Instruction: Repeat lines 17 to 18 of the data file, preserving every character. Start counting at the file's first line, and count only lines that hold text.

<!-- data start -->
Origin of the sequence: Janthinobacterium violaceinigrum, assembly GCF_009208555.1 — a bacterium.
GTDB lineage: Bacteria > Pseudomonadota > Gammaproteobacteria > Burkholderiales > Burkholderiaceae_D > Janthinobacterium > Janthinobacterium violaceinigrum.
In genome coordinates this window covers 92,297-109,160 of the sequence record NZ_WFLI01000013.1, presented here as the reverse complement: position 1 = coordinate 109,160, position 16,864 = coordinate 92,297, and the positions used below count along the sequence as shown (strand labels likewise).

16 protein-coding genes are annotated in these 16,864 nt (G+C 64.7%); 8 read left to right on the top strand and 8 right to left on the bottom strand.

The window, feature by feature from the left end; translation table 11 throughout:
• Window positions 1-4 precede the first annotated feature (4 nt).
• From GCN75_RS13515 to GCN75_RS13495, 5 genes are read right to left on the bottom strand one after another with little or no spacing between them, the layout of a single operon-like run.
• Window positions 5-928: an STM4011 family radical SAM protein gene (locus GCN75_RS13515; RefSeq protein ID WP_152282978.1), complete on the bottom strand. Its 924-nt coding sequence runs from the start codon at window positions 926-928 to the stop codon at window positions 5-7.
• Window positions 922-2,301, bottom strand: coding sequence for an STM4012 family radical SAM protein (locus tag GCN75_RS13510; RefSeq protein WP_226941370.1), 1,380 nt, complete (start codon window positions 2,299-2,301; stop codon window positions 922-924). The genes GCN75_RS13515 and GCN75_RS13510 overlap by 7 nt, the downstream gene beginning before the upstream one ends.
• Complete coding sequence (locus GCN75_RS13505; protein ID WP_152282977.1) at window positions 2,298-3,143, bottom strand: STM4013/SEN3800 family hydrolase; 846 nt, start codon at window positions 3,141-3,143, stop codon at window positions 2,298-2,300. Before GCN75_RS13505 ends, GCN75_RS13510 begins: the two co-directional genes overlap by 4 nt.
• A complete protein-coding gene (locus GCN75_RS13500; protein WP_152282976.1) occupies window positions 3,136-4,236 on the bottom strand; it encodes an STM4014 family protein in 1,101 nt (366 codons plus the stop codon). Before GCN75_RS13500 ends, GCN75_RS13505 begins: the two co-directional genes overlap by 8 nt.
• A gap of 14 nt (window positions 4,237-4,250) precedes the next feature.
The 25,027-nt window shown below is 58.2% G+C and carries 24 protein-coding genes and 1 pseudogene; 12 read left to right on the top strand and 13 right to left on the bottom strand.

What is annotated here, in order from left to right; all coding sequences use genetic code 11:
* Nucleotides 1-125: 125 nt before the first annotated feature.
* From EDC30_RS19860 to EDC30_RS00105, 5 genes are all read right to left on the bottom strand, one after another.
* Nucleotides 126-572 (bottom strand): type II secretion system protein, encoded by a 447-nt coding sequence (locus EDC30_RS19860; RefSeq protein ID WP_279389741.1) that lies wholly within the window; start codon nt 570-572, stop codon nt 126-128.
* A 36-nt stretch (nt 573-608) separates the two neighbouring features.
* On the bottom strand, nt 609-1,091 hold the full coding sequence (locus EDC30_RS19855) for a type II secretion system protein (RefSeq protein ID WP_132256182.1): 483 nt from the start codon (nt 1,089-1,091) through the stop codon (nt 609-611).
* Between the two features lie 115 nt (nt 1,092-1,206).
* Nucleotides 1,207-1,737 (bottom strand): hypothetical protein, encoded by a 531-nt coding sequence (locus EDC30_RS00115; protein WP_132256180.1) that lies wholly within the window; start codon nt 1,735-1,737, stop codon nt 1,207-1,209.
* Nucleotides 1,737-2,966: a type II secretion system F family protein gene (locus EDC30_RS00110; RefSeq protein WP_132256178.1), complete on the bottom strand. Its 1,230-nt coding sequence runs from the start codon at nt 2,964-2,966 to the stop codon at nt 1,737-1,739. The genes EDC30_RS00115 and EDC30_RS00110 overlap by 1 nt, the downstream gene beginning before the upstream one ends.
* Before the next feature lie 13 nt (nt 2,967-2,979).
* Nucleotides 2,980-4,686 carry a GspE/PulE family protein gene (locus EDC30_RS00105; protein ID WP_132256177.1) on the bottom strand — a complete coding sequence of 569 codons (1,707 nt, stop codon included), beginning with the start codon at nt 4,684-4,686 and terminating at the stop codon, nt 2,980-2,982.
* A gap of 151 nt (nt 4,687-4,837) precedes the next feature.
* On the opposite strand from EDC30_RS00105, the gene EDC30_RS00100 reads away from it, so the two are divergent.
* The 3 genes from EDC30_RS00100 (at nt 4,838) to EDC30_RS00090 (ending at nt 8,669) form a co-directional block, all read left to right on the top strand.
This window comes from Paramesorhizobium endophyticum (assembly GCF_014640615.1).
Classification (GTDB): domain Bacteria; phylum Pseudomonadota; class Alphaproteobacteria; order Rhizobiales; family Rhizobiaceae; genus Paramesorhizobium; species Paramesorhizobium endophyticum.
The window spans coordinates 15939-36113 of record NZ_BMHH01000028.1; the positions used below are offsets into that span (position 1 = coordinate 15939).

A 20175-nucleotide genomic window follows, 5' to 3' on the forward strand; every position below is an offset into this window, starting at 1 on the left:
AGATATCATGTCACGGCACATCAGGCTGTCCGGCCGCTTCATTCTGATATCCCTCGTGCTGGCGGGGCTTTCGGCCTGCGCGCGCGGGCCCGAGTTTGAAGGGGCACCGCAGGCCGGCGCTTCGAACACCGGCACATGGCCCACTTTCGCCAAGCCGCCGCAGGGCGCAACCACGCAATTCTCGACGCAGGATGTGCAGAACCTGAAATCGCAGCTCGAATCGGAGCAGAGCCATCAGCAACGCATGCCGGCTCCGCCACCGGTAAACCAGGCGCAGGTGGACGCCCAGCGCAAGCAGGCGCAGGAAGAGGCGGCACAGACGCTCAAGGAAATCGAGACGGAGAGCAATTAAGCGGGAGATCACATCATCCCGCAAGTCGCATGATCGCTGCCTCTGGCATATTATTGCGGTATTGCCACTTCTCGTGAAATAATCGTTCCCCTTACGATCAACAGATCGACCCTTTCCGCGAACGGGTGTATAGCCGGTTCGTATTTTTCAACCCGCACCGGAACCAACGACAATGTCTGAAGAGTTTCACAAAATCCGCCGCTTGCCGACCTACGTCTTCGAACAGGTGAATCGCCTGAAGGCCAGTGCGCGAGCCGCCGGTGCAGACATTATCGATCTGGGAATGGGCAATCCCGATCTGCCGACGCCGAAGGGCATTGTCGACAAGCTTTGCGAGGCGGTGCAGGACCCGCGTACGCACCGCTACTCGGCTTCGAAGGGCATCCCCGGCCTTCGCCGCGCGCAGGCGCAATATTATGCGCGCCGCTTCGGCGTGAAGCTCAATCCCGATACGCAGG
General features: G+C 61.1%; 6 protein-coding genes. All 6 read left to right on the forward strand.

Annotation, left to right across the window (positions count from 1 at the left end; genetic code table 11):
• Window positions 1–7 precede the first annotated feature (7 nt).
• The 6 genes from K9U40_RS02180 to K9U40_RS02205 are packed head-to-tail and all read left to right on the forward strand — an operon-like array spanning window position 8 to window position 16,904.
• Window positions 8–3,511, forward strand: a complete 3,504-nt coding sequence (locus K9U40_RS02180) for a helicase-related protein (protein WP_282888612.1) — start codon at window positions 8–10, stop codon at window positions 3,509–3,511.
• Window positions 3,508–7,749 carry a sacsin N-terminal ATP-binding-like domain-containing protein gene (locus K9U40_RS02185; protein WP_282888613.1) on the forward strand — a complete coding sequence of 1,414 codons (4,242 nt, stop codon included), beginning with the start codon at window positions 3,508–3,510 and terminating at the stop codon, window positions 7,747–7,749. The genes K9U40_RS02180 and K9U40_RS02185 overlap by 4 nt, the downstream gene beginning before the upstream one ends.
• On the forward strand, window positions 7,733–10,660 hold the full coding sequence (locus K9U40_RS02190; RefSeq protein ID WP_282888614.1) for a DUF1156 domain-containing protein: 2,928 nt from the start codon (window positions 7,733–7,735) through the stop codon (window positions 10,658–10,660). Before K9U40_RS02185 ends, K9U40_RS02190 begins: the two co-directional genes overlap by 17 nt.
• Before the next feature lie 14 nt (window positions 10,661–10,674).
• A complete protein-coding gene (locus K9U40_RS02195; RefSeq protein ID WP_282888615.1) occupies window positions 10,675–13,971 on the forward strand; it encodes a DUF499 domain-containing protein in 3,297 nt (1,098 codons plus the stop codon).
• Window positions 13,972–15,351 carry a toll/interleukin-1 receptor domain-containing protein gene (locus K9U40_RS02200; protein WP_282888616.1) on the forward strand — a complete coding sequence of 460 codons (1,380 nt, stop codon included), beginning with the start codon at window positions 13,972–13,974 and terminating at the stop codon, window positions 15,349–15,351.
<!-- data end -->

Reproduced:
* Nucleotides 126-572 (bottom strand): type II secretion system protein, encoded by a 447-nt coding sequence (locus EDC30_RS19860; RefSeq protein ID WP_279389741.1) that lies wholly within the window; start codon nt 570-572, stop codon nt 126-128.
* A 36-nt stretch (nt 573-608) separates the two neighbouring features.